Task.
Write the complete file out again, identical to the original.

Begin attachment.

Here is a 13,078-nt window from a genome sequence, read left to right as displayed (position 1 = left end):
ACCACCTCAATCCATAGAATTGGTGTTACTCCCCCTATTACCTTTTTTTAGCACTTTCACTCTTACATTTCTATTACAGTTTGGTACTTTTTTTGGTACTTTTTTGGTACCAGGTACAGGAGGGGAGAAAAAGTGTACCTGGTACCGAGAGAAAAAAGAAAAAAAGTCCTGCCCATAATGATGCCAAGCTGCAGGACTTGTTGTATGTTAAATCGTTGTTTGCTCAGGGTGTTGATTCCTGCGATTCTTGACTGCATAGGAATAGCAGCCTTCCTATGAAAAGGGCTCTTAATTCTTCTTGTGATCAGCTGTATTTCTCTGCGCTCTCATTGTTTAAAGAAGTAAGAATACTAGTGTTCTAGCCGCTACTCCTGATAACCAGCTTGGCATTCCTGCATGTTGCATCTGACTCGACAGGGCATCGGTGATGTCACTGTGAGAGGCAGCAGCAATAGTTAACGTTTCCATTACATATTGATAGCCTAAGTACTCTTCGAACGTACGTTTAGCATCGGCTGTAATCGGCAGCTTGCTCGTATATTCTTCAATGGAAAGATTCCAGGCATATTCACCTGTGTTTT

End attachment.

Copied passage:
Here is a 13,078-nt window from a genome sequence, read left to right as displayed (position 1 = left end):
ACCACCTCAATCCATAGAATTGGTGTTACTCCCCCTATTACCTTTTTTTAGCACTTTCACTCTTACATTTCTATTACAGTTTGGTACTTTTTTTGGTACTTTTTTGGTACCAGGTACAGGAGGGGAGAAAAAGTGTACCTGGTACCGAGAGAAAAAAGAAAAAAAGTCCTGCCCATAATGATGCCAAGCTGCAGGACTTGTTGTATGTTAAATCGTTGTTTGCTCAGGGTGTTGATTCCTGCGATTCTTGACTGCATAGGAATAGCAGCCTTCCTATGAAAAGGGCTCTTAATTCTTCTTGTGATCAGCTGTATTTCTCTGCGCTCTCATTGTTTAAAGAAGTAAGAATACTAGTGTTCTAGCCGCTACTCCTGATAACCAGCTTGGCATTCCTGCATGTTGCATCTGACTCGACAGGGCATCGGTGATGTCACTGTGAGAGGCAGCAGCAATAGTTAACGTTTCCATTACATATTGATAGCCTAAGTACTCTTCGAACGTACGTTTAGCATCGGCTGTAATCGGCAGCTTGCTCGTATATTCTTCAATGGAAAGATTCCAGGCATATTCACCTGTGTTTT